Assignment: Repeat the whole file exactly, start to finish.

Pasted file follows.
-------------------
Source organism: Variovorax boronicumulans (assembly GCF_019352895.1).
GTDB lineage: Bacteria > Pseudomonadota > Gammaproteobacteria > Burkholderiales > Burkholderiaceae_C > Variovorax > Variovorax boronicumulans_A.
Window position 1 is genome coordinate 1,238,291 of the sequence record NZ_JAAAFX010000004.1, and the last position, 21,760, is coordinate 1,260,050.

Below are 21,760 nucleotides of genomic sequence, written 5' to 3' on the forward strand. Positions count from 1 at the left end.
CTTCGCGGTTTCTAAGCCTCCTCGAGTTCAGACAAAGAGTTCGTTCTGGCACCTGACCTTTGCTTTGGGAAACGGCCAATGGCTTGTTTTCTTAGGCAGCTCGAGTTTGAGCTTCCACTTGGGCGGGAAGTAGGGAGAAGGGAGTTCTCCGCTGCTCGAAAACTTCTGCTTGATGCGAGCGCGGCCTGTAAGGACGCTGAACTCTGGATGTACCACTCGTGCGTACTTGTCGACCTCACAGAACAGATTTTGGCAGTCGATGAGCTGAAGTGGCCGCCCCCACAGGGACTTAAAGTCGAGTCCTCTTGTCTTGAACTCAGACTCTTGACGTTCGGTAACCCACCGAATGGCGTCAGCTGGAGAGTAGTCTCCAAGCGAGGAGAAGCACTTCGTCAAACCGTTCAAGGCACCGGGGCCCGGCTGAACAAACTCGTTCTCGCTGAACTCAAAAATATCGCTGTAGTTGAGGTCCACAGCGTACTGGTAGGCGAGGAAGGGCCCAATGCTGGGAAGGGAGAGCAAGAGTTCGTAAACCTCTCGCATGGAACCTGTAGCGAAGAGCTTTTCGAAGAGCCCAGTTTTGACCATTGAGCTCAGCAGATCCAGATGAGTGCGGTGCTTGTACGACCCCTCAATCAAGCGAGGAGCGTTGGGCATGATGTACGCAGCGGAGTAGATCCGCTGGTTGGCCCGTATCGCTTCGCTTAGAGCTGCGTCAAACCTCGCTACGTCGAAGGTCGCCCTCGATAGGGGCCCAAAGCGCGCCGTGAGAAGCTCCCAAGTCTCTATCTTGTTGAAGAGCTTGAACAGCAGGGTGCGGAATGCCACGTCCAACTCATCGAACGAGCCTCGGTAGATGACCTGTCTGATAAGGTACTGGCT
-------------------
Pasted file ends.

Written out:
Source organism: Variovorax boronicumulans (assembly GCF_019352895.1).
GTDB lineage: Bacteria > Pseudomonadota > Gammaproteobacteria > Burkholderiales > Burkholderiaceae_C > Variovorax > Variovorax boronicumulans_A.
Window position 1 is genome coordinate 1,238,291 of the sequence record NZ_JAAAFX010000004.1, and the last position, 21,760, is coordinate 1,260,050.

Below are 21,760 nucleotides of genomic sequence, written 5' to 3' on the forward strand. Positions count from 1 at the left end.
CTTCGCGGTTTCTAAGCCTCCTCGAGTTCAGACAAAGAGTTCGTTCTGGCACCTGACCTTTGCTTTGGGAAACGGCCAATGGCTTGTTTTCTTAGGCAGCTCGAGTTTGAGCTTCCACTTGGGCGGGAAGTAGGGAGAAGGGAGTTCTCCGCTGCTCGAAAACTTCTGCTTGATGCGAGCGCGGCCTGTAAGGACGCTGAACTCTGGATGTACCACTCGTGCGTACTTGTCGACCTCACAGAACAGATTTTGGCAGTCGATGAGCTGAAGTGGCCGCCCCCACAGGGACTTAAAGTCGAGTCCTCTTGTCTTGAACTCAGACTCTTGACGTTCGGTAACCCACCGAATGGCGTCAGCTGGAGAGTAGTCTCCAAGCGAGGAGAAGCACTTCGTCAAACCGTTCAAGGCACCGGGGCCCGGCTGAACAAACTCGTTCTCGCTGAACTCAAAAATATCGCTGTAGTTGAGGTCCACAGCGTACTGGTAGGCGAGGAAGGGCCCAATGCTGGGAAGGGAGAGCAAGAGTTCGTAAACCTCTCGCATGGAACCTGTAGCGAAGAGCTTTTCGAAGAGCCCAGTTTTGACCATTGAGCTCAGCAGATCCAGATGAGTGCGGTGCTTGTACGACCCCTCAATCAAGCGAGGAGCGTTGGGCATGATGTACGCAGCGGAGTAGATCCGCTGGTTGGCCCGTATCGCTTCGCTTAGAGCTGCGTCAAACCTCGCTACGTCGAAGGTCGCCCTCGATAGGGGCCCAAAGCGCGCCGTGAGAAGCTCCCAAGTCTCTATCTTGTTGAAGAGCTTGAACAGCAGGGTGCGGAATGCCACGTCCAACTCATCGAACGAGCCTCGGTAGATGACCTGTCTGATAAGGTACTGGCT